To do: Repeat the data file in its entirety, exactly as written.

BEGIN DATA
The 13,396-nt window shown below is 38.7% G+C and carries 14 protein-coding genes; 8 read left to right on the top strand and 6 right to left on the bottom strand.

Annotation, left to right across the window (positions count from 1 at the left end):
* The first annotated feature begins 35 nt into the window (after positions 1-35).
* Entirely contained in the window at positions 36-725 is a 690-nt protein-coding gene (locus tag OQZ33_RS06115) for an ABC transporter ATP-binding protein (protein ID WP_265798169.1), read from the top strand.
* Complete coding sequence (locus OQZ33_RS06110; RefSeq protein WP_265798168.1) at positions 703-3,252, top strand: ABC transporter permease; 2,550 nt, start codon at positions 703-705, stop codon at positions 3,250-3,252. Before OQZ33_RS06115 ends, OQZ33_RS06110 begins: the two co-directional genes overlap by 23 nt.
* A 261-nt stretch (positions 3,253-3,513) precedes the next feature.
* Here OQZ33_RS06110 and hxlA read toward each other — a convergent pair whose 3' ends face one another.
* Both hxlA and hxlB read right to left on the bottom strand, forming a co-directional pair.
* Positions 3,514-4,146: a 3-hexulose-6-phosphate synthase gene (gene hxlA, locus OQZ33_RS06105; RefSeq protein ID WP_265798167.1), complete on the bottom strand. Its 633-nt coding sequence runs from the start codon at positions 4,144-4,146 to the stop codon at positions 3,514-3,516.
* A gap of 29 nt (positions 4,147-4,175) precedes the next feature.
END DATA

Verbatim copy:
The 13,396-nt window shown below is 38.7% G+C and carries 14 protein-coding genes; 8 read left to right on the top strand and 6 right to left on the bottom strand.

Annotation, left to right across the window (positions count from 1 at the left end):
* The first annotated feature begins 35 nt into the window (after positions 1-35).
* Entirely contained in the window at positions 36-725 is a 690-nt protein-coding gene (locus tag OQZ33_RS06115) for an ABC transporter ATP-binding protein (protein ID WP_265798169.1), read from the top strand.
* Complete coding sequence (locus OQZ33_RS06110; RefSeq protein WP_265798168.1) at positions 703-3,252, top strand: ABC transporter permease; 2,550 nt, start codon at positions 703-705, stop codon at positions 3,250-3,252. Before OQZ33_RS06115 ends, OQZ33_RS06110 begins: the two co-directional genes overlap by 23 nt.
* A 261-nt stretch (positions 3,253-3,513) precedes the next feature.
* Here OQZ33_RS06110 and hxlA read toward each other — a convergent pair whose 3' ends face one another.
* Both hxlA and hxlB read right to left on the bottom strand, forming a co-directional pair.
* Positions 3,514-4,146: a 3-hexulose-6-phosphate synthase gene (gene hxlA, locus OQZ33_RS06105; RefSeq protein ID WP_265798167.1), complete on the bottom strand. Its 633-nt coding sequence runs from the start codon at positions 4,144-4,146 to the stop codon at positions 3,514-3,516.
* A gap of 29 nt (positions 4,147-4,175) precedes the next feature.